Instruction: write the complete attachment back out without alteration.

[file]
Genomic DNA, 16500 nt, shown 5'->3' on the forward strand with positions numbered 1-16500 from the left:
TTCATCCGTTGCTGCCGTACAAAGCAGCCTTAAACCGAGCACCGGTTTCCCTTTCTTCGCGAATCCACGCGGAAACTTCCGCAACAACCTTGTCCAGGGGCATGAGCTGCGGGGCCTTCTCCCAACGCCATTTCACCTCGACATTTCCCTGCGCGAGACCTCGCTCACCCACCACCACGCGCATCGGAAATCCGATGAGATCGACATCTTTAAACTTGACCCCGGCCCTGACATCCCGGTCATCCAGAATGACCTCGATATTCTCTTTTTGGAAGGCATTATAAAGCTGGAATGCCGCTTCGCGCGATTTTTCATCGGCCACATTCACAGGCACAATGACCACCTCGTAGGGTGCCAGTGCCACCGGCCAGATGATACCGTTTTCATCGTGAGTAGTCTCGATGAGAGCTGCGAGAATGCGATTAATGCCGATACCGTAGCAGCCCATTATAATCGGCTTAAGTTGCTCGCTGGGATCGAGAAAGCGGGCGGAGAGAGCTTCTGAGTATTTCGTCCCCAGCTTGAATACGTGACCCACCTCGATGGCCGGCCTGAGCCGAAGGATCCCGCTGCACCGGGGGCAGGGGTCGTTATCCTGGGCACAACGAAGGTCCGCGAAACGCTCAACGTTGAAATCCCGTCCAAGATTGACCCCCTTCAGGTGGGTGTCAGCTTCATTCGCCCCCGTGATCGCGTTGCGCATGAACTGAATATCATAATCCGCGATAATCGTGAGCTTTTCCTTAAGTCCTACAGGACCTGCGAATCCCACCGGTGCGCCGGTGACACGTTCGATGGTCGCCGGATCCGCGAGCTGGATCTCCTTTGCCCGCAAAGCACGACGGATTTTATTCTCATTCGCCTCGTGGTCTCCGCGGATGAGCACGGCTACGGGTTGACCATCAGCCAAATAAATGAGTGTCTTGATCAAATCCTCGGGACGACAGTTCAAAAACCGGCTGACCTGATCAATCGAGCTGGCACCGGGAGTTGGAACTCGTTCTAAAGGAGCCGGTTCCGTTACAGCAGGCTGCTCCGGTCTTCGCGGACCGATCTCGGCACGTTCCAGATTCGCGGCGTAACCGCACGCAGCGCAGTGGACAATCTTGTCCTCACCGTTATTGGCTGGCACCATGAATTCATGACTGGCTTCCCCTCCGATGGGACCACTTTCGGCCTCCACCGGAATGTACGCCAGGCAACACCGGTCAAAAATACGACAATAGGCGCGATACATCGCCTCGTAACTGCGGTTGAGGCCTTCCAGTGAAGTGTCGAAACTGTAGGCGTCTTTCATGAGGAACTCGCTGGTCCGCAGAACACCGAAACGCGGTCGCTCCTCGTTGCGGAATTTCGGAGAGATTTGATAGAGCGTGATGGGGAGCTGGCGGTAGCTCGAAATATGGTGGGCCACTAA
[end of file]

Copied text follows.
Genomic DNA, 16500 nt, shown 5'->3' on the forward strand with positions numbered 1-16500 from the left:
TTCATCCGTTGCTGCCGTACAAAGCAGCCTTAAACCGAGCACCGGTTTCCCTTTCTTCGCGAATCCACGCGGAAACTTCCGCAACAACCTTGTCCAGGGGCATGAGCTGCGGGGCCTTCTCCCAACGCCATTTCACCTCGACATTTCCCTGCGCGAGACCTCGCTCACCCACCACCACGCGCATCGGAAATCCGATGAGATCGACATCTTTAAACTTGACCCCGGCCCTGACATCCCGGTCATCCAGAATGACCTCGATATTCTCTTTTTGGAAGGCATTATAAAGCTGGAATGCCGCTTCGCGCGATTTTTCATCGGCCACATTCACAGGCACAATGACCACCTCGTAGGGTGCCAGTGCCACCGGCCAGATGATACCGTTTTCATCGTGAGTAGTCTCGATGAGAGCTGCGAGAATGCGATTAATGCCGATACCGTAGCAGCCCATTATAATCGGCTTAAGTTGCTCGCTGGGATCGAGAAAGCGGGCGGAGAGAGCTTCTGAGTATTTCGTCCCCAGCTTGAATACGTGACCCACCTCGATGGCCGGCCTGAGCCGAAGGATCCCGCTGCACCGGGGGCAGGGGTCGTTATCCTGGGCACAACGAAGGTCCGCGAAACGCTCAACGTTGAAATCCCGTCCAAGATTGACCCCCTTCAGGTGGGTGTCAGCTTCATTCGCCCCCGTGATCGCGTTGCGCATGAACTGAATATCATAATCCGCGATAATCGTGAGCTTTTCCTTAAGTCCTACAGGACCTGCGAATCCCACCGGTGCGCCGGTGACACGTTCGATGGTCGCCGGATCCGCGAGCTGGATCTCCTTTGCCCGCAAAGCACGACGGATTTTATTCTCATTCGCCTCGTGGTCTCCGCGGATGAGCACGGCTACGGGTTGACCATCAGCCAAATAAATGAGTGTCTTGATCAAATCCTCGGGACGACAGTTCAAAAACCGGCTGACCTGATCAATCGAGCTGGCACCGGGAGTTGGAACTCGTTCTAAAGGAGCCGGTTCCGTTACAGCAGGCTGCTCCGGTCTTCGCGGACCGATCTCGGCACGTTCCAGATTCGCGGCGTAACCGCACGCAGCGCAGTGGACAATCTTGTCCTCACCGTTATTGGCTGGCACCATGAATTCATGACTGGCTTCCCCTCCGATGGGACCACTTTCGGCCTCCACCGGAATGTACGCCAGGCAACACCGGTCAAAAATACGACAATAGGCGCGATACATCGCCTCGTAACTGCGGTTGAGGCCTTCCAGTGAAGTGTCGAAACTGTAGGCGTCTTTCATGAGGAACTCGCTGGTCCGCAGAACACCGAAACGCGGTCGCTCCTCGTTGCGGAATTTCGGAGAGATTTGATAGAGCGTGATGGGGAGCTGGCGGTAGCTCGAAATATGGTGGGCCACTAA